Her roommate and close friend, Victoria Rose Conroy, told NBC News: “She [Ms Katz] was very, very vigilant about what she needed to do to keep herself safe.

“I guarantee if Sarah had known how much caffeine this was, she never would have touched it with a 10-foot pole.”

A Panera spokesperson at the time said: “We were very saddened to learn this morning about the tragic passing of Sarah Katz, and our hearts go out to her family.

“At Panera, we strongly believe in transparency around our ingredients. We will work quickly to thoroughly investigate this matter.”

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Ukraine war: Hundreds of new sanctions placed on Russia by US and EU after Alexei Navalny’s death

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Ukraine war: Hundreds of new sanctions placed on Russia by US and EU after Alexei Navalny's death

Hundreds of new sanctions have been placed on Russia by the US and the EU on the eve of the second anniversary of the invasion of Ukraine and a week after Alexei Navalny’s death.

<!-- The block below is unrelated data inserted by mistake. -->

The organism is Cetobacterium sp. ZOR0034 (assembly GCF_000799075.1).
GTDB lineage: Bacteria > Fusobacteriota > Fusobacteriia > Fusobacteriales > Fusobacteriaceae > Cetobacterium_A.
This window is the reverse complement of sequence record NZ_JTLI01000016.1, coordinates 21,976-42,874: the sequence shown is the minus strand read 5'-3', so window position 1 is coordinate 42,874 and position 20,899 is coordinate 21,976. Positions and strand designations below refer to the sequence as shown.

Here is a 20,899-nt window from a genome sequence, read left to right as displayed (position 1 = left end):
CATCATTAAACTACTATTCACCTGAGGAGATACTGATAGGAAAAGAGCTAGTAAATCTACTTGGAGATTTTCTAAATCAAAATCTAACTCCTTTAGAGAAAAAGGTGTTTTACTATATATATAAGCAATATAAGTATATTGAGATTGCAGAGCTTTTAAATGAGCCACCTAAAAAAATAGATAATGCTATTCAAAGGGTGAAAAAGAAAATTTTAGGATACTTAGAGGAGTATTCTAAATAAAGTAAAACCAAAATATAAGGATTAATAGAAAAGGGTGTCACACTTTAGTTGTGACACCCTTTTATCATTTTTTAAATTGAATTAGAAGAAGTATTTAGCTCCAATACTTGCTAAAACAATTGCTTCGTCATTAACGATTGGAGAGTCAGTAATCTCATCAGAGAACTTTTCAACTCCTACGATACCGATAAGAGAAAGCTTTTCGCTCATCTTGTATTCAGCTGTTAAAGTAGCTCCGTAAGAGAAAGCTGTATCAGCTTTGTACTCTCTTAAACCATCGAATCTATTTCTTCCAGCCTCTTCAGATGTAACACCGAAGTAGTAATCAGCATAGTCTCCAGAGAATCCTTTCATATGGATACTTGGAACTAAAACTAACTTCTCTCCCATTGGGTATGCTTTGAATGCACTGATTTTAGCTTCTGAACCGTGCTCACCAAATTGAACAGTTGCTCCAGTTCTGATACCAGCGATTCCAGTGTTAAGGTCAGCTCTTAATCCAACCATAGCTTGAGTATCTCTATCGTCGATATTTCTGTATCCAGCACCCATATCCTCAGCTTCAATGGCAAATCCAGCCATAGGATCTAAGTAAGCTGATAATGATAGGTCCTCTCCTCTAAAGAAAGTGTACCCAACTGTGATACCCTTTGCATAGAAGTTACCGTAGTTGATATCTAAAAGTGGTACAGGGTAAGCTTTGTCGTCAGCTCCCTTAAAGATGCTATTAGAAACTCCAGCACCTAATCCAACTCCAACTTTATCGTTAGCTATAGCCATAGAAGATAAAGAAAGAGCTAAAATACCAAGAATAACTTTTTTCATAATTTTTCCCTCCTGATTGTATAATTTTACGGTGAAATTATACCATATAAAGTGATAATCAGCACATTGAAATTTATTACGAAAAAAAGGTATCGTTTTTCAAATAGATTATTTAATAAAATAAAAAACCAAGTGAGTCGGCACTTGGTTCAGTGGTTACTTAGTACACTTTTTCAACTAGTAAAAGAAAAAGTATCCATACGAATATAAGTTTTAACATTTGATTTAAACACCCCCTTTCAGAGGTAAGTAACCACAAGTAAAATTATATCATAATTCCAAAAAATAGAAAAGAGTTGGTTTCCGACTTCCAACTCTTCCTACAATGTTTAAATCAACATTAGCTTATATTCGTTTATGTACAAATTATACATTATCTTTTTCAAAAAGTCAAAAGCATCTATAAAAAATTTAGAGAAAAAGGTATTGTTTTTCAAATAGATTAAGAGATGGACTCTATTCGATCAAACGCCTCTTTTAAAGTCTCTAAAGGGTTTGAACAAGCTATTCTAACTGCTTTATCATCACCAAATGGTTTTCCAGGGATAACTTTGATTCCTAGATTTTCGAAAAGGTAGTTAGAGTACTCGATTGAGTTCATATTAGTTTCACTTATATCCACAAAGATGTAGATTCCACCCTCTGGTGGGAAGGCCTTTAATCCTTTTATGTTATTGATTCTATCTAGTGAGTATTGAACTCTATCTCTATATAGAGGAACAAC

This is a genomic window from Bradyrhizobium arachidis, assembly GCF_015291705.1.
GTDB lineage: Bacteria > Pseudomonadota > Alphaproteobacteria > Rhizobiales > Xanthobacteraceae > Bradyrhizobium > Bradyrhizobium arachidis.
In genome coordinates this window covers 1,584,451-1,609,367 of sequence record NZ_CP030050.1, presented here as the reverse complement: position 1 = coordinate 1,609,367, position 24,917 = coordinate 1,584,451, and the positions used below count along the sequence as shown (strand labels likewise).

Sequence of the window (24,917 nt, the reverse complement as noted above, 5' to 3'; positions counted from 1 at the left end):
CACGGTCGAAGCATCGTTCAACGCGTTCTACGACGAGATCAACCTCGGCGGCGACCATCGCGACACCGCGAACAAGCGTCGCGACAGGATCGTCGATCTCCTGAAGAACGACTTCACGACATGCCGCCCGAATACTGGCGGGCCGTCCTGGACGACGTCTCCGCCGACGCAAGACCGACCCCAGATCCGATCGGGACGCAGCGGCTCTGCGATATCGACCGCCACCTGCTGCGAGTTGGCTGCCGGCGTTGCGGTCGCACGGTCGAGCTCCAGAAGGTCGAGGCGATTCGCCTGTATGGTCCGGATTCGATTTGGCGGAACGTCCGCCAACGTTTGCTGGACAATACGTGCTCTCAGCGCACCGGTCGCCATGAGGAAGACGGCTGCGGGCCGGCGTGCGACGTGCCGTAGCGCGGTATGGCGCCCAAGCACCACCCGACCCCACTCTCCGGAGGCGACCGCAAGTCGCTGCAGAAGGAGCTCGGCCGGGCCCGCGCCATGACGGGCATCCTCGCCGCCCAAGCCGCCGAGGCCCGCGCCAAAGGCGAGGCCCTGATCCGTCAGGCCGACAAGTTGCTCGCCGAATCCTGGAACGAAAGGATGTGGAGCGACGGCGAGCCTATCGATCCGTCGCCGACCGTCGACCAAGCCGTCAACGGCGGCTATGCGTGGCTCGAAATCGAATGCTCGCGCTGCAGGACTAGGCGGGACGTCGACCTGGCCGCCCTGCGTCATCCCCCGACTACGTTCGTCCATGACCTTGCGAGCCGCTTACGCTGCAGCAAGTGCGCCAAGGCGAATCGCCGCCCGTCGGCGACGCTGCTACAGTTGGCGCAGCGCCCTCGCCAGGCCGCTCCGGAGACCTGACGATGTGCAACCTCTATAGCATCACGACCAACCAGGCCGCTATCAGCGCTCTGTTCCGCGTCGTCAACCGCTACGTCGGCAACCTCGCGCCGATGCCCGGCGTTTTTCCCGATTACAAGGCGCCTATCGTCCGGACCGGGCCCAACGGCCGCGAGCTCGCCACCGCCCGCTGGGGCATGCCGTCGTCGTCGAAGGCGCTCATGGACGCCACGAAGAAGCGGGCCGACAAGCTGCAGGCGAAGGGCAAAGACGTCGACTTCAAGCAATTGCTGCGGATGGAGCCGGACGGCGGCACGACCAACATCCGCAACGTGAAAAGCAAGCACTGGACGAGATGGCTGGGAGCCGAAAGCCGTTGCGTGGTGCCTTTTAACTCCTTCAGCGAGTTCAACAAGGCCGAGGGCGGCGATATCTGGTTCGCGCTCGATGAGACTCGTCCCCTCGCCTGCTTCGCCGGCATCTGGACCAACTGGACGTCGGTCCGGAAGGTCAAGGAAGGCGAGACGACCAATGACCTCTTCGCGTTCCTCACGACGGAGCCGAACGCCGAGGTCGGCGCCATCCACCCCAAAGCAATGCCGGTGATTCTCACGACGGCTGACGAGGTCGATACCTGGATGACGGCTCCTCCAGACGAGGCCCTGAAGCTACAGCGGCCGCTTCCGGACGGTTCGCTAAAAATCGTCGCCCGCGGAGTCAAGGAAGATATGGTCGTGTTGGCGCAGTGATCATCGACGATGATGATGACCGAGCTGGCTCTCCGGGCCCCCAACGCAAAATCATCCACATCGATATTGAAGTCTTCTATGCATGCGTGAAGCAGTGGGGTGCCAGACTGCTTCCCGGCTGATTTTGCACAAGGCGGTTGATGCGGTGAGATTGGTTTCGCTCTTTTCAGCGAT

Among those targeted by Washington’s more than 500 new sanctions are people involved in Mr Navalny’s imprisonment and three Russian officials the US has said are connected to his death.

The Russian opposition leader, who was a fierce critic of Russian President Vladimir Putin, fell unconscious and died suddenly last Friday in an Arctic penal colony.

Ukraine-Russia war latest: Putin ‘may achieve war goal’

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‘Fighting with one hand tied’ in Ukraine

President Joe Biden, who has condemned the death, met Mr Navalny’s widow and daughter on Thursday.

The US Treasury sanctions target Russia and its war machine – in the largest number of restrictions imposed in one go since Russia’s invasion of Ukraine on 24 February 2022.

The Biden administration imposed new trade restrictions on 93 entities from Russia, China, Turkey, the United Arab Emirates, Kyrgyzstan, India and South Korea for supporting Russia’s war effort in Ukraine.

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Putin ‘will pay an even steeper price’

The president said in a statement on Friday: “The American people and people around the world understand that the stakes of this fight extend far beyond Ukraine.